If you feel you have any coronavirus like symptoms, contact your doctor and share information such as blood sugar level readings and any medication or supplements you are taking.
Could COVID-19 be causing diabetes?
One question that has been plaguing the medical community is whether the virus is causing an increase in diabetes.
Doctors are sharing findings globally that there is a strong link between a sudden onset of diabetes and those who contracted COVID-19 and were hospitalized due to the virus.
There have been cases where patients have recovered from COVID only to discover from blood tests that they had developed diabetes.
Some studies also suggest that up to 14% of COVID-19 patients may develop sudden onset diabetes.
According to the New England Journal of Medicine, those who contract COVID are already at risk of developing severe outcomes and now they may also be at risk of developing diabetes.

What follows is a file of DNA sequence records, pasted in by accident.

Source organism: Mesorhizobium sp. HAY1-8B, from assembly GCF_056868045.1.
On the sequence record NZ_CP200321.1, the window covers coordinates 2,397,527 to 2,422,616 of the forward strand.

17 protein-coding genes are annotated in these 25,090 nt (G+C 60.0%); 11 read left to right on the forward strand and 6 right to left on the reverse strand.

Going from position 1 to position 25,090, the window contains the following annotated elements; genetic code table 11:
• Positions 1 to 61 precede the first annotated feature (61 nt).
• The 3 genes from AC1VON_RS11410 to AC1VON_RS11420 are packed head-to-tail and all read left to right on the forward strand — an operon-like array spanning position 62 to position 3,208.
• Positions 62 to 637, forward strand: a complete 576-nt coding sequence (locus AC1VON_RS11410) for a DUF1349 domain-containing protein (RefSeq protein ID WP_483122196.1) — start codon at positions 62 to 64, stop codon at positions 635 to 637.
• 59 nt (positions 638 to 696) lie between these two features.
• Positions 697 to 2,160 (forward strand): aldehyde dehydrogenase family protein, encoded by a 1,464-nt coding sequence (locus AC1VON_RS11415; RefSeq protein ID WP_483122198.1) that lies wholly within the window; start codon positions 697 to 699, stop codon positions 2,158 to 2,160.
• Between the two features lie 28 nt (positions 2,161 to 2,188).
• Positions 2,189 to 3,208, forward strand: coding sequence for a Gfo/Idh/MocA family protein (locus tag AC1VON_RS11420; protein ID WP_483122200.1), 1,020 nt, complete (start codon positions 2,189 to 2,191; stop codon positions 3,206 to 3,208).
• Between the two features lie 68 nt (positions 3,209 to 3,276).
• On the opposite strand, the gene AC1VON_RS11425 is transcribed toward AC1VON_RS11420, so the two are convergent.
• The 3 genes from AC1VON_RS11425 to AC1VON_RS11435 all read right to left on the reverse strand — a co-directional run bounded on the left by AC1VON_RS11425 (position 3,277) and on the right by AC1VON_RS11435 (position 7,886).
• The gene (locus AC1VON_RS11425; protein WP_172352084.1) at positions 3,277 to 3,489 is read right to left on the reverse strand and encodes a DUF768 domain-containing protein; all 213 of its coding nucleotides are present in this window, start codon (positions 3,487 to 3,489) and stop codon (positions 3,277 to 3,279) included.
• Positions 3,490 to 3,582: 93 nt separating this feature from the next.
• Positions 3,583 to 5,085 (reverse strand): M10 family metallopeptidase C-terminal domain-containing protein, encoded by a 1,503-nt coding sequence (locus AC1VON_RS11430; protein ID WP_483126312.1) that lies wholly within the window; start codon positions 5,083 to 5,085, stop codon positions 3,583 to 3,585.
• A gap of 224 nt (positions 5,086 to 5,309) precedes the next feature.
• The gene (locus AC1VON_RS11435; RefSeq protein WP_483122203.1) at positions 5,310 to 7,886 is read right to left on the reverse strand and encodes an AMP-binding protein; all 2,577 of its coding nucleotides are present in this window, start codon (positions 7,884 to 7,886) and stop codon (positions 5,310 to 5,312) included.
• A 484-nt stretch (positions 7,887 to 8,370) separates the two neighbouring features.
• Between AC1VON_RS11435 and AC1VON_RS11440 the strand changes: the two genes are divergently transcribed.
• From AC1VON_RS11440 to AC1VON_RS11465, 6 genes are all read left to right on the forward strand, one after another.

Some theories suggest that some treatments such as Dexamethasone used on COVID patients could be triggering the onset of diabetes.
Other theories suggest that COVID-19 could be damaging cells in the pancreas that produce insulin or the virus may change the way cells metabolize glucose.
Similar findings were found 10 years ago with SARS patients. SARS is another type of coronavirus.
Doctors including endocrinology specialists and diabetes experts are sharing information around the world trying to figure out what s going on, how to best treat patients and understand whether diabetes is a side effect of coronavirus.
To learn more information on COVID-19 visit the following link below: